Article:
We have edited the above article to highlight important issue relative to an investor’s pysche … thanks a trillion

Advertisements

Choose Your Language Of Preference Below

French Version German Version Russian Version Spanish Version

Portuguese Version Chinese Version Arabic Version

By Stephanie McCrummen

Washington Post Foreign Service

Easy Steps For Zambians Abroad To Invest in LuSE

NAIROBI — One ordinary afternoon in a bright, marble-floored lobby downtown here, the following conversation took place between two women, a government worker and a self-employed soapmaker.

“I bought KenGen at 9.90 shillings,” said the government worker, Josephine Nduta, referring to her stake in the initial public offering of Kenya‘s power company last year. “I sold them at 28 — I made a lot of money!”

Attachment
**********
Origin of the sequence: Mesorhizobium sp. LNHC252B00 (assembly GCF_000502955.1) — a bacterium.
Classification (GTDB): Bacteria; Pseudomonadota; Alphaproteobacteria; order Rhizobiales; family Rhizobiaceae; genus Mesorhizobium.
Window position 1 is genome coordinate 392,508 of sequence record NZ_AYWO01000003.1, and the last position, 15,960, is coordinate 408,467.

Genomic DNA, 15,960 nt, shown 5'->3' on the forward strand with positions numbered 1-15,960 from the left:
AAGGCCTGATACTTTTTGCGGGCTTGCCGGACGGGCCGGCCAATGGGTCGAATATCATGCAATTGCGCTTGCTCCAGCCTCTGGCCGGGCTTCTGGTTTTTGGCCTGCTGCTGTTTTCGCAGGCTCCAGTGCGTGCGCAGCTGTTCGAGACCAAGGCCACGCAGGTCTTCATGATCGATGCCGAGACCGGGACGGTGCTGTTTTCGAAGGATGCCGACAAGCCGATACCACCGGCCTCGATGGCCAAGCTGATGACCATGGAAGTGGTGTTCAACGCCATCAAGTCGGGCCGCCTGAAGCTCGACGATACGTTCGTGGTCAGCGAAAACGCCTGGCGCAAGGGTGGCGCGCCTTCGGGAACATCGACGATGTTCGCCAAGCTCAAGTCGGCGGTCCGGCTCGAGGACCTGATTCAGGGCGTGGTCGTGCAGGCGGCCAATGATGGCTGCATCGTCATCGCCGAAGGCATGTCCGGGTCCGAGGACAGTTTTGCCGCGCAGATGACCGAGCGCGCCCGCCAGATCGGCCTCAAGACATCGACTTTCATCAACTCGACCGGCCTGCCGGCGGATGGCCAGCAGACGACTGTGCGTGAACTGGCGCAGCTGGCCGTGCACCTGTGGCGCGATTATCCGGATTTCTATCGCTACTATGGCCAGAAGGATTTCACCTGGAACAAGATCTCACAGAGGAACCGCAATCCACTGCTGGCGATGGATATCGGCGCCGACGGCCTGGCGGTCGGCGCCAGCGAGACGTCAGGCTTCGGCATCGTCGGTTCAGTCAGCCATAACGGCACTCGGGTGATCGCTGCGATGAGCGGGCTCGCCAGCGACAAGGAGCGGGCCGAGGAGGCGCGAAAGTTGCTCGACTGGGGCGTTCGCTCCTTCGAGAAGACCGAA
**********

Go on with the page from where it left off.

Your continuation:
Traders conduct transactions at computers on the floor of the Nairobi Stock Exchange. Until 2005, the exchange traded stocks using a paper system.

Traders conduct transactions at computers on the floor of the Nairobi Stock Exchange. Until 2005, the exchange traded stocks using a paper system. (By Stephanie Mccrummen — The Washington Post)

 

In Depth

Africa Special Reports

Tragedy in Darfur
Explore the history, people and politics behind one of the world’s bloodiest conflicts.

A Widening Crisis
Video journalist Travis Fox documents the growing humanitarian crisis in eastern Chad, where violence is spilling over from neighboring Darfur, Sudan.

AIDS in Africa
The Washington Post’s Craig Timberg reports on the impact of AIDS in Africa and efforts to combat the devastating disease.

Turmoil in Somalia